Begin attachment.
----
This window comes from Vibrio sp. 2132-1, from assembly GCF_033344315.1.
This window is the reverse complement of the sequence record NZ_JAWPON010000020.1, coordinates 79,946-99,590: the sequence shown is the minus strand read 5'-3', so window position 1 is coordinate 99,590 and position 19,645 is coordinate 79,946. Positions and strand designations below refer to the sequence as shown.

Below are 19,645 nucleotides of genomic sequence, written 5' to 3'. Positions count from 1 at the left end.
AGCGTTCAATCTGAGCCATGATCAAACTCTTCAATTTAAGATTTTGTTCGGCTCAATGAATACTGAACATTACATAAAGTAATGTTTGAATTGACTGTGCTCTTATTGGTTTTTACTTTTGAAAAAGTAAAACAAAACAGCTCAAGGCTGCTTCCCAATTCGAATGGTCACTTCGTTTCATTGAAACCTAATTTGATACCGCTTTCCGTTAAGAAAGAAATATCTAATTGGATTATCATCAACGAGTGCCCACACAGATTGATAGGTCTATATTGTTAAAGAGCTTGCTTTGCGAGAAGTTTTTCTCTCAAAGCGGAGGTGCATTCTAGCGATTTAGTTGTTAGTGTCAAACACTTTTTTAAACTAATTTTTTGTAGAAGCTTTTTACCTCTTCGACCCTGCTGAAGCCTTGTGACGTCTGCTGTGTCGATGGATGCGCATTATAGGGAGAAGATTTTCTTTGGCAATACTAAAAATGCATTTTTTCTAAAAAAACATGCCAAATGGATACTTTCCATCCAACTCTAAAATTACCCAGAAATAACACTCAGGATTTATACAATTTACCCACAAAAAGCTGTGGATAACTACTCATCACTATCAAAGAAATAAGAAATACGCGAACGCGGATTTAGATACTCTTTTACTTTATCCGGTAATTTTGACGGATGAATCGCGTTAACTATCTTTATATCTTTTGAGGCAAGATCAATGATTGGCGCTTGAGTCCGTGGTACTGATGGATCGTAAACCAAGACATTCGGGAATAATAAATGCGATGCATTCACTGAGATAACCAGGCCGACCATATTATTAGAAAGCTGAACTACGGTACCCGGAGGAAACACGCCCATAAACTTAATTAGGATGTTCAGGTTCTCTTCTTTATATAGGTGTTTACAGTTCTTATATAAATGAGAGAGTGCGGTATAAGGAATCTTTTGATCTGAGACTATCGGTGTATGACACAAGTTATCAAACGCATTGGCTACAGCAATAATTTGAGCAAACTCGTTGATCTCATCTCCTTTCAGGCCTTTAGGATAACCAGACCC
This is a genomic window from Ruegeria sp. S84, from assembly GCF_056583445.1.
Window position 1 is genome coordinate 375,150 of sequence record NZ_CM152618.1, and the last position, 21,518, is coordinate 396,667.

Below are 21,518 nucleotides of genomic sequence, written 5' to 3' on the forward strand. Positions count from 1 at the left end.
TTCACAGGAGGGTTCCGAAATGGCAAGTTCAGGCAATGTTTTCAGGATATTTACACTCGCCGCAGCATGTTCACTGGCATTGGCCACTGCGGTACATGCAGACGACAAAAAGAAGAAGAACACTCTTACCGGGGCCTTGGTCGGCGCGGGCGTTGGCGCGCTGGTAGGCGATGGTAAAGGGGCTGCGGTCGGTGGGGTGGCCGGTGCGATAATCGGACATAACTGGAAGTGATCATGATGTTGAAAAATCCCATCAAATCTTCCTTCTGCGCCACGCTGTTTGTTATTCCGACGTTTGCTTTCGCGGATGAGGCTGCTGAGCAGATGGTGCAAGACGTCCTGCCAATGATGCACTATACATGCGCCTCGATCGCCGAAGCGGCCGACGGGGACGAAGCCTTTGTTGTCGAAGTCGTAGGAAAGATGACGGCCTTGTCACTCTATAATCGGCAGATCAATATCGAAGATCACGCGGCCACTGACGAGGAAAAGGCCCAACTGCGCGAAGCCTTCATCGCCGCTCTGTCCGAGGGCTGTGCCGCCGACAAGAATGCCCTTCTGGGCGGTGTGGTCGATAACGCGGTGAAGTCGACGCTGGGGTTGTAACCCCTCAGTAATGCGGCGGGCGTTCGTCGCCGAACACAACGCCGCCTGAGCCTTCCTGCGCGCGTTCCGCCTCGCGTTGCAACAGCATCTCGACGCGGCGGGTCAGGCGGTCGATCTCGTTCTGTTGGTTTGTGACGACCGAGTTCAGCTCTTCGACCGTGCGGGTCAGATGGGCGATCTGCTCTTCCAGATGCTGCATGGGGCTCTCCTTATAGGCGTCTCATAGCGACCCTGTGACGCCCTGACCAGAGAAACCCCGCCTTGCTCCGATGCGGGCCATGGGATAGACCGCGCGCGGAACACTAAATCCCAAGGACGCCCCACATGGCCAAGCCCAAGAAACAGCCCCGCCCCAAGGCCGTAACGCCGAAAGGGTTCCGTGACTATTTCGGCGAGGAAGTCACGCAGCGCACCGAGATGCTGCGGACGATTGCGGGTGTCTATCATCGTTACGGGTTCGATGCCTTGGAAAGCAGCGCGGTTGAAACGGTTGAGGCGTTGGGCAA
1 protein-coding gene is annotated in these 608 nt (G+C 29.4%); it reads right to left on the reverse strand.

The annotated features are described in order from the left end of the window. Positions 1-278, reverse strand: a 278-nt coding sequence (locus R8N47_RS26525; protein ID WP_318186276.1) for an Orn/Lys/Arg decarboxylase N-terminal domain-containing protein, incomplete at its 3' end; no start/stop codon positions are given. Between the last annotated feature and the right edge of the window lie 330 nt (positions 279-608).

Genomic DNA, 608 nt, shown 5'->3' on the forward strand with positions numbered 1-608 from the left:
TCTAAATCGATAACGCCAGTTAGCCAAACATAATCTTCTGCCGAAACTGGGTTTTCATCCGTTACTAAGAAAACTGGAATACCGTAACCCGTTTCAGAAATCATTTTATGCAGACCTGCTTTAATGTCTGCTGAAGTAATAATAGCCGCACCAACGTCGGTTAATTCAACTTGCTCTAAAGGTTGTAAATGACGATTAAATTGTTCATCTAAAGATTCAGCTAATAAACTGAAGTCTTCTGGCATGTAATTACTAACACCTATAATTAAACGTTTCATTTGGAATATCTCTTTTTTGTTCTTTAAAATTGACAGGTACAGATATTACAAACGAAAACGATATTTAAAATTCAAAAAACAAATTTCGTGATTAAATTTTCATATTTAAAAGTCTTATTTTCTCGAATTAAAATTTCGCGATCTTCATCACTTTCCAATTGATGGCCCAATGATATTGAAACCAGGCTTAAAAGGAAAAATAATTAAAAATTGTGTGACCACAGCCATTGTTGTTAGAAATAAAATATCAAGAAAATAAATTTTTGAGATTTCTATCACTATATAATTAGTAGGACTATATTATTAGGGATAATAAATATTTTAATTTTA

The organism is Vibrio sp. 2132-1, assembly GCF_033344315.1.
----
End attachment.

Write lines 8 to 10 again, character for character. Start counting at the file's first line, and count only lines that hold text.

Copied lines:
TTCACAGGAGGGTTCCGAAATGGCAAGTTCAGGCAATGTTTTCAGGATATTTACACTCGCCGCAGCATGTTCACTGGCATTGGCCACTGCGGTACATGCAGACGACAAAAAGAAGAAGAACACTCTTACCGGGGCCTTGGTCGGCGCGGGCGTTGGCGCGCTGGTAGGCGATGGTAAAGGGGCTGCGGTCGGTGGGGTGGCCGGTGCGATAATCGGACATAACTGGAAGTGATCATGATGTTGAAAAATCCCATCAAATCTTCCTTCTGCGCCACGCTGTTTGTTATTCCGACGTTTGCTTTCGCGGATGAGGCTGCTGAGCAGATGGTGCAAGACGTCCTGCCAATGATGCACTATACATGCGCCTCGATCGCCGAAGCGGCCGACGGGGACGAAGCCTTTGTTGTCGAAGTCGTAGGAAAGATGACGGCCTTGTCACTCTATAATCGGCAGATCAATATCGAAGATCACGCGGCCACTGACGAGGAAAAGGCCCAACTGCGCGAAGCCTTCATCGCCGCTCTGTCCGAGGGCTGTGCCGCCGACAAGAATGCCCTTCTGGGCGGTGTGGTCGATAACGCGGTGAAGTCGACGCTGGGGTTGTAACCCCTCAGTAATGCGGCGGGCGTTCGTCGCCGAACACAACGCCGCCTGAGCCTTCCTGCGCGCGTTCCGCCTCGCGTTGCAACAGCATCTCGACGCGGCGGGTCAGGCGGTCGATCTCGTTCTGTTGGTTTGTGACGACCGAGTTCAGCTCTTCGACCGTGCGGGTCAGATGGGCGATCTGCTCTTCCAGATGCTGCATGGGGCTCTCCTTATAGGCGTCTCATAGCGACCCTGTGACGCCCTGACCAGAGAAACCCCGCCTTGCTCCGATGCGGGCCATGGGATAGACCGCGCGCGGAACACTAAATCCCAAGGACGCCCCACATGGCCAAGCCCAAGAAACAGCCCCGCCCCAAGGCCGTAACGCCGAAAGGGTTCCGTGACTATTTCGGCGAGGAAGTCACGCAGCGCACCGAGATGCTGCGGACGATTGCGGGTGTCTATCATCGTTACGGGTTCGATGCCTTGGAAAGCAGCGCGGTTGAAACGGTTGAGGCGTTGGGCAA
1 protein-coding gene is annotated in these 608 nt (G+C 29.4%); it reads right to left on the reverse strand.

The annotated features are described in order from the left end of the window. Positions 1-278, reverse strand: a 278-nt coding sequence (locus R8N47_RS26525; protein ID WP_318186276.1) for an Orn/Lys/Arg decarboxylase N-terminal domain-containing protein, incomplete at its 3' end; no start/stop codon positions are given. Between the last annotated feature and the right edge of the window lie 330 nt (positions 279-608).